Turning a $2M Business Into a 9-figure Windfall in 3 Years

 

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When Matt Schmeltz and his partners acquired CloudCraze, it was a simple software application helping businesses that use Salesforce.com manage their customer relationships. CloudCraze generated $2 million in annual recurring revenue, but Schmeltz & Co. figured it could do much more.

The acquisition kicked off a three-year value building odyssey culminating in a 9-figure acquisition offer from Salesforce.com. It was a spectacular rise, which is why it was so shocking when Schmeltz’s largest investor threatened to kill the deal in an expletive-laced rant claiming Schmeltz was not looking out for his shareholders. It was a surprising turn of events that almost lead to disaster.

In the end, Schmeltz saved the deal and delivered a 15:1 return on investment for his shareholders. It’s a fantastic story in which you’ll discover:

  • What drives value for an enterprise acquirer like Salesforce.com.
  • The danger of having your most natural acquirer sour on their decision to buy you.
  • The three most essential things Schmeltz and his partners did to turn a $2 million business into a 9-figure exit.
  • The benefits (and risks) of partnering with your most natural acquirer.

CloudCraze was built on the Salesforce.com platform, which ended up being both a blessing and a potential curse for Schmeltz. The integration helped CloudCraze scale and attract the attention of Salesforce, but Schmeltz also risked becoming too dependent on Salesforce, which could undermine his negotiating leverage. Not being too reliant on one supplier is one of the three legs of The Switzerland Structure, a key driver in your company’s value. To see how your company is performing on all eight factors acquirers consider, get your Value Builder Score now.

Our guest

Matt Schmeltz is a serial entrepreneur who co-founded Modern Business Technology, acquired by USWeb, Acquity Group, acquired by Accenture, and CloudCraze, acquired by Salesforce.

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Transcript

John Warrillow:

Really cool interview coming your way with Matt Schmeltz, who started CloudCraze. In fact, he didn’t start it, he bought it as he will describe and took it to a million-dollar company and scale it very, very quickly. What I found fascinating about this interview was how they partnered quickly with Salesforce and built out their solution on the Salesforce platform. That was both a blessing and a curse. Blessing in the sense that Salesforce knew of them. And when it was time to sell to them, it was like a coronation of sorts, but it could have been a curse in that he was deeply dependent on Salesforce and had the deal unraveled, it would have been very hard to resurrect. Here to tell you a wild and crazy story about his sale to Salesforce, is Matt Schmeltz.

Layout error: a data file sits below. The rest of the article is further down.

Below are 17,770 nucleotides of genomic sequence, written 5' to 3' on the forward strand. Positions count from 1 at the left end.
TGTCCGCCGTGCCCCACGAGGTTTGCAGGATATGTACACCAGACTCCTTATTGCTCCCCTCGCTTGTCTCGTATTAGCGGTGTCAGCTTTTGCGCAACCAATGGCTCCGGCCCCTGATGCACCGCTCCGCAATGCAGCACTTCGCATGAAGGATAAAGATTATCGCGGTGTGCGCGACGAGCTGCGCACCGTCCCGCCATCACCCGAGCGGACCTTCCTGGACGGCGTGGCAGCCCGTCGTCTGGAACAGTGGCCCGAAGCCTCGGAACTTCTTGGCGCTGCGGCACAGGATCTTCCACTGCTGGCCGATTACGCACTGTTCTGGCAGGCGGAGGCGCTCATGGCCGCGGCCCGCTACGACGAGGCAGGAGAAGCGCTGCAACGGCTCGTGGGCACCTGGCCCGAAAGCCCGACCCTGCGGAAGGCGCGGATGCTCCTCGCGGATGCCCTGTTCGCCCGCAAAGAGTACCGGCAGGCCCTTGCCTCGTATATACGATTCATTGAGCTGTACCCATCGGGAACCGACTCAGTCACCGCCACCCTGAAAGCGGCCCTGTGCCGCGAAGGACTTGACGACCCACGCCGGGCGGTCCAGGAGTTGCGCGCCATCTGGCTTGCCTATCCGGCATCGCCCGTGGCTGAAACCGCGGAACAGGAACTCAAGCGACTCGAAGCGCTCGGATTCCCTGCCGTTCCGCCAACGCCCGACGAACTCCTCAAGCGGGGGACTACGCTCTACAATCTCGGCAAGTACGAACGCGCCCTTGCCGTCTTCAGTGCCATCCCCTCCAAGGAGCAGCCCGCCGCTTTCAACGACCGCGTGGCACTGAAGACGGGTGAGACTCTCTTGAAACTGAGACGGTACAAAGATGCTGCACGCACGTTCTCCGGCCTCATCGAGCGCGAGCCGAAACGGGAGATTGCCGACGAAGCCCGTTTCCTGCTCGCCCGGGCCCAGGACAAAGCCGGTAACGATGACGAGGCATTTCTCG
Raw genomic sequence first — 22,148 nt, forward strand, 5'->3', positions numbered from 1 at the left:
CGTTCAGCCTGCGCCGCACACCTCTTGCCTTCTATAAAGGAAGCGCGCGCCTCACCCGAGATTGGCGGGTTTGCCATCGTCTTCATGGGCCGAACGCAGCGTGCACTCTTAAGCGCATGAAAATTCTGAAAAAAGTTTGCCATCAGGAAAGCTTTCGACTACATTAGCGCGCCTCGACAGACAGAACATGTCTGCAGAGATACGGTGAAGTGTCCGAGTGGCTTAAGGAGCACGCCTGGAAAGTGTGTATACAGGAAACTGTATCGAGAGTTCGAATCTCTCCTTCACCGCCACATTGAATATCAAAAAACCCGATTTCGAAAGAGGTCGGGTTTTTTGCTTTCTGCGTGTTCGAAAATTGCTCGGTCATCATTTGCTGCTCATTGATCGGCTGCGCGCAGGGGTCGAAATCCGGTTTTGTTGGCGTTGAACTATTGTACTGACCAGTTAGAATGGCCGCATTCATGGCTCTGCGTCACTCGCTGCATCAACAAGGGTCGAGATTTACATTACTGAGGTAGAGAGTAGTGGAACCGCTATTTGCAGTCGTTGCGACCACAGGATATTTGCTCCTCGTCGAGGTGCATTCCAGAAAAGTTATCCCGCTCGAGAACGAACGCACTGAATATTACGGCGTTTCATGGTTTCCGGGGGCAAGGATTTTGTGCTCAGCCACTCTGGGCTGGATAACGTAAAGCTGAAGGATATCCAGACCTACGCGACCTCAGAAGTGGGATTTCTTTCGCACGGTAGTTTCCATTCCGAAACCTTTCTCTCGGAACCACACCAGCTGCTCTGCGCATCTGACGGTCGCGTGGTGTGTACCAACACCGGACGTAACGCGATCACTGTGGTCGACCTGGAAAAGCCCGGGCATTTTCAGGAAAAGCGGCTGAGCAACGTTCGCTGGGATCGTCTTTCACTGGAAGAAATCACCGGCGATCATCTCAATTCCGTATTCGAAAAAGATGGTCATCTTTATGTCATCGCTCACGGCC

John Warrillow:

Matt Schmeltz, welcome to Built To Sell Radio.

Matt Schmeltz:

Thanks John, appreciate it. Thanks for having me on.

John Warrillow:

Yes, we just had this like five-minute dialogue trying to figure out which of the billion companies you’ve started to refocus on. I was looking at your LinkedIn profile and I’m getting down to the seventh company you’ve started. I’m like, “When does this guy ever have a job?” But apparently you’re unemployable because you’ve had so many companies that you’ve started. And I just can’t wait to draw on you all your expertise. We kind of had this back and forth to focus in on CloudCraze as a company that has some interesting twists and turns. Tell people what CloudCraze did if you could.

Matt Schmeltz:

So it was a kind of an interesting situation where prior to us acquiring CloudCraze, we had been in the digital services business. So we had implemented Adobe and a lot of their content management products. Hybris is a B2C product. And they also do a little bit of B2B work and had gone through a sale of our last business to Accenture and started a group with my two other partners Chris Dalton and Paul Weinewuth. And it was called Aktion Partners. And the idea was as the name would say, we wanted to put a little bit of action on companies that we saw and really kind of get away from being the operators who being more of the investors and board level involvement.

Matt Schmeltz: